There can be little doubt that the present government has in two years succeeded in inflicting a number of significant defeats on the working class. De facto acceptance by the trade unions of over three million unemployed (by some calculations in reality nearer four), massive cuts in social expenditure (with consequent job losses in addition to their impact on those most in need), numerous factory closures (many in the most highly unionized sectors of industry), and reduction of the work-force in the nationally-owned British Steel Corporation from 184,600 to 110,000 (with more to go) since September 1979, would have seemed inconceivable in the early seventies. Thatcher’s approach differs from that adopted by Healey as Labour chancellor in 1976, not simply because she has been prepared to pursue the ruthless logic of her economic convictions and push on regardless of consequences which have become increasingly unpalatable even to large sectors of her own class and party, but above all in the respective ways in which each obtained the acquiescence, albeit passive, of major sections of the organized working class. Labour operated through the medium of the trade-union bureaucracy, doing nothing that would weaken the latter’s apparatuses or their grip on their memberships.footnote12 Thatcher has largely abandoned this corporate approach. In her first year in office, she in effect appealed directly to workers above the heads of their union leaders, a ‘rank-and-file’ approach which secured some dividends in South Wales, and again among car workers. Since then, she has identified most strongly with the tactics of employers such as British Leyland under Michael Edwardes, who have repeatedly provoked trials of strength with their work-force, blackmailing them with the threat of redundancy and consistently seeking to bypass their shop stewards and union officials.footnote13 Unemployment and the political passivity of most union leaderships have combined to demoralize important sectors of the organized working class even further than they had been by the Callaghan years; the victory of the right wing in the auew, more complete than anyone would have predicted a few years ago, has been emblematic of this process. With the massive rise in unemployment, but also perhaps in response to the intensity of anti-union propaganda in recent years, overall union membership has begun to dip significantly from its all-time high in 1980.footnote14 And yet, when all this has been said, the fact is that no decisive defeat has been inflicted on the organized working class as a whole, in the clear and durable manner required for a capitalist resolution of the crisis. The government has not even secured a really major demonstrative victory of the kind inflicted last year on fiat workers in Turin. Real take-home pay for those in employment did not fall as intended in 1979–80, indeed has not fared nearly as badly under the present Conservative government as in 1975–7 under Labour.footnote15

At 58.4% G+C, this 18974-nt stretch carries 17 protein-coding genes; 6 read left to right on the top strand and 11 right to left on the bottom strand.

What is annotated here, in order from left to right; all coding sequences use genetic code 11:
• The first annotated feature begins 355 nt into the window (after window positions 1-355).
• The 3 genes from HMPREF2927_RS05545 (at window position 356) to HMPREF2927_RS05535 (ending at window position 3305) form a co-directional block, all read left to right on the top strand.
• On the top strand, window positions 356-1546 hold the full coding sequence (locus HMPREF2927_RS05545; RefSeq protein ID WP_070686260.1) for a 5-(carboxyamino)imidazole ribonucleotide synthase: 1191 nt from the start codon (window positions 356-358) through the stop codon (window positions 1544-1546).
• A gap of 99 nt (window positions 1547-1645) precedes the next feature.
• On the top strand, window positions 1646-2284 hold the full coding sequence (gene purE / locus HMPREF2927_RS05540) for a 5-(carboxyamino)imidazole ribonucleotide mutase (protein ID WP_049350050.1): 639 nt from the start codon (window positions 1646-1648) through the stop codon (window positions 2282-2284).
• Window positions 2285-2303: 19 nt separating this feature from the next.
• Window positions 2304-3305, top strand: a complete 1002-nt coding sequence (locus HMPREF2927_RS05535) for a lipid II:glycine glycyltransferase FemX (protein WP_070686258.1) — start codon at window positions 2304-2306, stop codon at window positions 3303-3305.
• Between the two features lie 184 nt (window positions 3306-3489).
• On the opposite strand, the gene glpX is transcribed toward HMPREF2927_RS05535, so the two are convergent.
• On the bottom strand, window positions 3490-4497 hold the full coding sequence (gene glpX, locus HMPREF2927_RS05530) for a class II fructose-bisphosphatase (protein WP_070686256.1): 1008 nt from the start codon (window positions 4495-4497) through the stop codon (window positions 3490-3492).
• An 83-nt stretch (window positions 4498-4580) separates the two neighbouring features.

If Thatcher had been able to restrict her offensive to dividing the working class and weakening the unions, she might have been universally applauded by her own party. However, partly because of the presence within her cabinet of powerful forces convinced of the dangers inherent in any policy that might provoke a politicization of the unions along class lines, partly perhaps fearing a repetition of the confrontation that had brought down her Tory predecessor Heath (whose electoral defeat was preluded by his discomfiture in the 1974 Miners’ Strike), she did not choose the path of direct challenge to organized labour, shrinking from a determined legislative assault and entrusting the employment portfolio for two years to the soft-line James Prior. At the same time, her application of monetarist nostrums has led not just to unemployment levels unprecedented since the thirties and in some areas surpassing even those,footnote16 but also to a sharp and largely unintended intensification of the process of de-industrialization which has long been under way in the erstwhile heartlands of industrial Britain. What was seen as necessary surgery to cut away dead or fatally wasted tissue has led to severe damage to the whole organism: instead of just unviable firms being eliminated there have been hard times for almost all, small or large, obsolescent or technologically innovative. The result, predictably, has been vociferous complaints from the employers’ federation cbi, growing divisions within the Conservative Party and plummeting popular support. Moreover, it has not just been a question of public discontent being registered in opinion polls: the wave of urban rebellions which shook British cities in the summer of 1981 were sparked off by unemployed black youths, joined by many whites, who refused passively to accept their weekly diet of the dole queue, racist violence and institutionalized police harassment. All of these conditions had existed under Labour, but the Thatcherite offensive had reinforced and stimulated the most reactionary reflexes of revanchist elements within the state apparatus and society in general.